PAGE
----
Buddhism in Japan 仏教
The 6 schools of Japanese Buddhism
Buddhism is one of the two main religions in Japan. It was introduced to the archipelago from the fifth century AD, and developed considerably over the centuries, until becoming a major part of Japanese society. Today, it coexists in Japan alongside Shintoism - an animist religion - and has different schools born of various currents over time.
The beginnings of Buddhism in Japan
Buddhism was introduced to Japan by China, through contact between the different territories of the Far East because of the Silk Road. However, its official introduction is dated as 552 AD, when King Seong of Baekje (now South Korea) sent Buddhist missionaries with Buddhist images and sutras to Emperor Kinmei with the purpose of introducing Buddhism to Japan.
Read: A simplified history of Japan
In less than two centuries, during the Asuka and Nara eras, Buddhism developed considerably in Japan, thanks to its adoption by powerful clans: in 627, there were already nearly 50 Buddhist temples in Japan, as well as more than 800 monks and 700 nuns. By the Nara period (710-794), six different schools of Buddhism had already been founded in Japan: rather than separate religious currents, they could be identified as different groups of thought, settled in different temples. It was at this time that the famous Asuka-dera and Todai-ji temples were erected in Nara.
At that time, the Buddhist temples were places of instruction and education, schools really, and much more influential than today. The religion they taught then was a mixture of Buddhist and Taoist practices, with shamanic and indigenous elements. At the end of the Nara era, two new schools were born in Japan, associated with esoteric Buddhism: Shingon and Tendai, introduced respectively by the monks Kukai (better known as Kobo Daishi) and Saicho. While the basic schools of the Nara era have disappeared, giving way to other developments of Buddhist thought, these two schools of esoteric Buddhism are still around today.
Read also : Aoba matsuri, a festival for Kukai
The Buddha at Todai-ji a Nara temple is the largest bronze Buddha in the world
Credit: Kentaro Ohno
Asuka-dear was build in the same era as Todai-ji, in the 8th century.
The 6 schools of Japanese Buddhism today
Japanese Buddhism has undergone many changes since the Nara era, and the six schools that originally existed have now disappeared. By chance, the number of schools that survive today is also 6. It was during the Kamakura era (1185-1333) that the other schools of Buddhism that Japan has today developed. They are:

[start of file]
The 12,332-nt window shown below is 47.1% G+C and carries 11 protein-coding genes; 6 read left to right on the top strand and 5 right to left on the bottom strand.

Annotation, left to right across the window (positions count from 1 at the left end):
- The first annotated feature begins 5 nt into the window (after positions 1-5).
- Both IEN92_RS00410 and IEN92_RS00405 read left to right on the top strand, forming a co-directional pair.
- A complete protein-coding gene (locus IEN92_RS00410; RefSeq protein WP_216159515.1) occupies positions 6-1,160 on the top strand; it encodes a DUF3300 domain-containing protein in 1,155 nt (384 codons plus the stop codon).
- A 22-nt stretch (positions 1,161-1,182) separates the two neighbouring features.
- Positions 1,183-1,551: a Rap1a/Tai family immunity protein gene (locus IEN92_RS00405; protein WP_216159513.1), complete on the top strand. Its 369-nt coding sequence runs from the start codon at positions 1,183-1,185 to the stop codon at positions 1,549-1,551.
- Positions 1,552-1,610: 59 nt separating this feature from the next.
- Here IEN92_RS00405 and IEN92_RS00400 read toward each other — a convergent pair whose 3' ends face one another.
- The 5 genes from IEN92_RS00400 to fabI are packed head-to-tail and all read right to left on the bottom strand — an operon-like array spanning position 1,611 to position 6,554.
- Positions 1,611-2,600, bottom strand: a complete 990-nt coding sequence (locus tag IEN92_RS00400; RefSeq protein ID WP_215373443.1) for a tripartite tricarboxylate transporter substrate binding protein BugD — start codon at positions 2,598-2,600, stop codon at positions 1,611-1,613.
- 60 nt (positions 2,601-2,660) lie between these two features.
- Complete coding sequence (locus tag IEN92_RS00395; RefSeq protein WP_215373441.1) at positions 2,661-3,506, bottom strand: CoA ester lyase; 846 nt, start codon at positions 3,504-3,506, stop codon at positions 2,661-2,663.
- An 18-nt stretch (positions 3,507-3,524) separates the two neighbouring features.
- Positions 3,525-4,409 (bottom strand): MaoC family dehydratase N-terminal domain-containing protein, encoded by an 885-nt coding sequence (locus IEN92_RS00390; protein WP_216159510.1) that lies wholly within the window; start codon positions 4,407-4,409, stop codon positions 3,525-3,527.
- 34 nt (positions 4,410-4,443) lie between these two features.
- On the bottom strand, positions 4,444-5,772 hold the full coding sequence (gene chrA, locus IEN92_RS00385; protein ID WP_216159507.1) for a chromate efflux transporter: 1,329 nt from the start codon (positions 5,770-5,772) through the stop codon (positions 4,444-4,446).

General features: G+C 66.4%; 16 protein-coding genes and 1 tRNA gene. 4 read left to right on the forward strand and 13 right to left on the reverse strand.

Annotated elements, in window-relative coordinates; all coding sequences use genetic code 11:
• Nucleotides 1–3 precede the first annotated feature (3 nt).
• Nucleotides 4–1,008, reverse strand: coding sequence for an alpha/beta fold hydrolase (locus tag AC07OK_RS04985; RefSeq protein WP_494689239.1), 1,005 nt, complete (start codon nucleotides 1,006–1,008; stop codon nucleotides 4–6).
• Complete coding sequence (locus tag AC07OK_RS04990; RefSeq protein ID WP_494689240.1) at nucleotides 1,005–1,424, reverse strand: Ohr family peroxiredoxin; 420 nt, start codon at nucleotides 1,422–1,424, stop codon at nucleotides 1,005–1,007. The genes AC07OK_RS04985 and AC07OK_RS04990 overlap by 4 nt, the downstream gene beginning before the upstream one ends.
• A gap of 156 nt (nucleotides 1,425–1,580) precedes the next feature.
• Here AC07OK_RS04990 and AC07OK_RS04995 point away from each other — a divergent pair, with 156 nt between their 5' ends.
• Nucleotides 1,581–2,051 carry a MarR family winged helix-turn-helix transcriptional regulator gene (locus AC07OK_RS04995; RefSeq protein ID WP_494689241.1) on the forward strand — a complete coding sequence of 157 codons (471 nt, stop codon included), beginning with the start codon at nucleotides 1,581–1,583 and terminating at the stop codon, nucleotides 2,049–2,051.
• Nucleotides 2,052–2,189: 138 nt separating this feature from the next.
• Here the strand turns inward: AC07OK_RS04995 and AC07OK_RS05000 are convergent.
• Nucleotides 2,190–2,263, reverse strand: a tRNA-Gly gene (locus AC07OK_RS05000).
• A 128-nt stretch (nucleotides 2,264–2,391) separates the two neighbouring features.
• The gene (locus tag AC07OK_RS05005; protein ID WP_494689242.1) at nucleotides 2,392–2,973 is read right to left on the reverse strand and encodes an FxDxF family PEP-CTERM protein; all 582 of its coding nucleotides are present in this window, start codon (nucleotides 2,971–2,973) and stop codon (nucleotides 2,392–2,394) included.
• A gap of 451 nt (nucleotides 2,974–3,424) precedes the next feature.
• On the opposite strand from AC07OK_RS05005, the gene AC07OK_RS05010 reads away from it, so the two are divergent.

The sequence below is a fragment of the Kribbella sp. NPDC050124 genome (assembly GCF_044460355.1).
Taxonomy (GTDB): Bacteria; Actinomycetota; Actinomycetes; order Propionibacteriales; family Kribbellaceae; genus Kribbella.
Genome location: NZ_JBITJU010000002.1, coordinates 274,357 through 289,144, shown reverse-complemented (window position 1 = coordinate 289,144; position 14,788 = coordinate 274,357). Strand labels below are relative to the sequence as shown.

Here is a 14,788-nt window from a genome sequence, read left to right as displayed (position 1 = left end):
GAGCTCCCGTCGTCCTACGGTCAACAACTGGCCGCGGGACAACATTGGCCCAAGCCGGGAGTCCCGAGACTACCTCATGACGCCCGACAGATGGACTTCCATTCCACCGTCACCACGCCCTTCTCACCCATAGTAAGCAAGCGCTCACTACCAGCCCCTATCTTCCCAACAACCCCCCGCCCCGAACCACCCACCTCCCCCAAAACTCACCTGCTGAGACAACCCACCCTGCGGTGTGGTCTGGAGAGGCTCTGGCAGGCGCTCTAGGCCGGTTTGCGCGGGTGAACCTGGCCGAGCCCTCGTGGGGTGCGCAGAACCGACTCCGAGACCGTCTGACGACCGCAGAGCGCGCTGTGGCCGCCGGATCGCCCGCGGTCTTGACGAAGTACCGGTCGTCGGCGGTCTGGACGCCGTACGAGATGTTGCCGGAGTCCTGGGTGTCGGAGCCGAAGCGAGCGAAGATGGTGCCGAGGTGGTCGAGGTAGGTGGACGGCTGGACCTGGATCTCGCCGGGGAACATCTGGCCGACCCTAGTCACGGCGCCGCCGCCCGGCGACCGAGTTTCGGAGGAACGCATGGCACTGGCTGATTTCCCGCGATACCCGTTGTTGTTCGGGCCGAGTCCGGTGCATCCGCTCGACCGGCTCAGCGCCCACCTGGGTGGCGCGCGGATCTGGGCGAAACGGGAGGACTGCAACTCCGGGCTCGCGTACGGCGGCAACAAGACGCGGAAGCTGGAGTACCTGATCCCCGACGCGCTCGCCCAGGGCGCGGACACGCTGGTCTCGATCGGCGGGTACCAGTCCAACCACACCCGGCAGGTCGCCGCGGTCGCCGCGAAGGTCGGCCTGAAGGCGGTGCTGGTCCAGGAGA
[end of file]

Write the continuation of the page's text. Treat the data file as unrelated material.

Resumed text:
- Tendai: founded in 822 by Saicho, it is the oldest school that persists today, and the most widespread. This branch of Buddhism reveres the Lotus Sutra, and is distinguished from its Chinese counterpart (Tien Tai) by its mysticism and esoteric aspects.
- Shingon: founded by the monk Kukai in 835, this school is rival of the previous one. The system of Shingon Buddhism is Tantric. It teaches that through the repetition of mantras, meditation and ritual gestures, one can access the power of Buddhas and Boddisatvas.
- Jodo, the school of "Pure Land" Buddhism: this school reveres the sutra of the Pure Land and preaches devotion to Buddha Amida. One can only achieve rebirth within the Pure Land this way, that is, the paradise where the Buddha resides. This school has become one of the most widespread forms of Buddhism in Japan.
- Jodo-Shinshu, or the True School of the Pure Land: this sect goes further than the previous one, and teaches that humility and faith, in the love of Buddha Amida, are already present in the hearts of believers. In fact, Amida saves souls without pre-requisites. That is to say, the faith and the good deeds accomplished come spontaneously from Buddha Amida, who does not need any other proof to grant salvation.
- Nichiren: Named after its founder, this school reveres the Lotus sutra and teaches that the repetition of this sutra is enough to reach paradise.
- Zen: Zen includes different schools, but traditionally it is associated with the Rinzai sect, encouraged by Eisai. It relies on the authority of traditional Buddhist scriptures and the repetition of koan, a form of meditative phrase, as a means of transcending linear terrestrial thinking. The Soto sect also supports the authority and validity of the scriptures, but relies only on silent meditation, not on the koan.